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RETRO REVIEW: WWF Wrestling Superstars

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Back in the 1980’s, when there were still wrestling territories, I grew up in an area of the United States that was a World Wrestling Federation stronghold. One of the taping spots, less than 20 miles away, was Allentown’s Agricultural Hall. The WWF’s influence in the Lehigh Valley lasted well into the 1990’s, specifically with the Anoa’i family and the Wild Samoan Training Center. Heck, Dwayne “The Rock” Johnson and I went to the same high school.

So it shouldn’t be that surprising that I watched a lot of wrestling growing up. (It might be a little surprising that I still watch a lot of wrestling as a grown up) One of the first major feuds I remember took place in 1986, between George “The Animal” Steele and Randy “Macho Man” Savage over Steele developing a crush on Savage’s valet - Miss Elizabeth. Steele was known to eat the contents of the ring turnbuckles and show off his green tongue. Factor in his unique look – a shaved head and body hair like a gorilla – and you can see how he was one of the most memorable wrestling characters of the 80’s.

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Even back in those days, the WWF knew that their outlandish characters equated to merchandising gold. There was the animated “Hulk Hogan’s Rock ‘n’ Roll Wrestling” that played to kids on their Saturday mornings. And there were the toys. The two biggest lines were the large plush WWF Wrestling Buddies and the slightly bendable rubber WWF Wrestling Superstars.

When searching on eBay for an old-school WWF toy for this review, I was a little skeptical about the cleanliness of a 30-year-old Wrestling Buddy. I don’t care how many airtight boxes that thing was kept in; it’s likely to smell a little funky. So I went with the Wrestling Superstar I had as a youngster. I only had one…and it was George “The Animal” Steele.

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Produced by the now-defunct LJN Toys, the solid rubber Wrestling Superstars measured approximately 8 inches in height. The line ran from 1984 to 1989, with a total of 64 unique character molds produced. George “The Animal” Steele was released as a part of the 1985 Series 2 release.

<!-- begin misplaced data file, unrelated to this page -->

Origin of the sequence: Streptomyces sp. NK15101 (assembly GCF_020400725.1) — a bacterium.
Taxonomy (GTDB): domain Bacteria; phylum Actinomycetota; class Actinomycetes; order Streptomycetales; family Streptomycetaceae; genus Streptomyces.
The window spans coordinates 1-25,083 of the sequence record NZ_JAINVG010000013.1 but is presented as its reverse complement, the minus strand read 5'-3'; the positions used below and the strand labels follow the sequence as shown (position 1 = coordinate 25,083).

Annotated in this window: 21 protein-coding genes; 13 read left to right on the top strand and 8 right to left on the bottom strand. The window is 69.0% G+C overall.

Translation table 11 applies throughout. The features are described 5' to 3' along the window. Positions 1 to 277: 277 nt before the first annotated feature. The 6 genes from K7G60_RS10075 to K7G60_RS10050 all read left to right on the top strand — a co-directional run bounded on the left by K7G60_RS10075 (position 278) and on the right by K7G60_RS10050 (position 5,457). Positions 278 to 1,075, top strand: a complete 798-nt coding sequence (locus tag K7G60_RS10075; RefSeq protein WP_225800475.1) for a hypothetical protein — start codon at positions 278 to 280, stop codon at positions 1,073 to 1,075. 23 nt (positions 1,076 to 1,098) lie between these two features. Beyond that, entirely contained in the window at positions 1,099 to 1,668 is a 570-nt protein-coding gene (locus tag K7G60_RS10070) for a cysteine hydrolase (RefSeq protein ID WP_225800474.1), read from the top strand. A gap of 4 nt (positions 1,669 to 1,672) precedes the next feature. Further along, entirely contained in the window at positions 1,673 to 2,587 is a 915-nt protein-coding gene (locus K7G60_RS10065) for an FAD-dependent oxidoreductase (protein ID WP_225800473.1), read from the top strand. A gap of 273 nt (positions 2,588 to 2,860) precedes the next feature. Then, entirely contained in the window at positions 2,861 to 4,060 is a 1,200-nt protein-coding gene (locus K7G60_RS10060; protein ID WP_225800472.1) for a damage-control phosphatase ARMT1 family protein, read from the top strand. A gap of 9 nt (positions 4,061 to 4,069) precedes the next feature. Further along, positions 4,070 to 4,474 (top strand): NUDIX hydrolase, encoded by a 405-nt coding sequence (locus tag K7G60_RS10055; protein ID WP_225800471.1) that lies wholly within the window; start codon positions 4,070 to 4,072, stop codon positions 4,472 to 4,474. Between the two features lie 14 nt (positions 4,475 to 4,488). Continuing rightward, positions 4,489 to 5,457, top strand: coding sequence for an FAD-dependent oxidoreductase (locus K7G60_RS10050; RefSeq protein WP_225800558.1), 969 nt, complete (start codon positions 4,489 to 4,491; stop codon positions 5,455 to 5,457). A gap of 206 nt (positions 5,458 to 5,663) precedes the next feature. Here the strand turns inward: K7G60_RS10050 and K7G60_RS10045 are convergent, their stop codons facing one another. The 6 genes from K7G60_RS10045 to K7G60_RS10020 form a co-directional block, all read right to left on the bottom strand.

Each figure was carded with a clear plastic bubble. The card featured a goofy illustrated wrestling scene on the front and a list of additional available figures on the rear. Also, you get a cutout bio card, which was all the rage in 1980’s toy lines.

One thing you might not notice is that the George Steele toy shown on the card’s rear looks a little different than the actual toy. “The Animal” was well known for his slightly creepy body hair. Well, the advertised Wrestling Superstar has painted-on body hair, while the actual toy only has the sculpted body hair (without any paint). Yeah…it looks a little weird without the paint.

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Hopefully, the paint on the figure I snagged off of eBay isn’t reminiscent of the entire line. Steele has caterpillar eyebrows, eyes that are missing half of their paint, and a green tongue that’s turning his cheek green. All of that could be a direct result of sitting in someone’s dank garage for the last 30 years. But I’ve noticed folks in the 1980’s weren’t ultra-concerned with things like “product quality”.

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But the toys were fun to play with. Being made of solid rubber means that, aside from the paint, the WWF Wrestling Superstars were tough to bust. Kids could have given each other concussions with these guys. They’re solid rubber and heavy. Like playing with an old tire. Perfect for youngsters to fight each other with.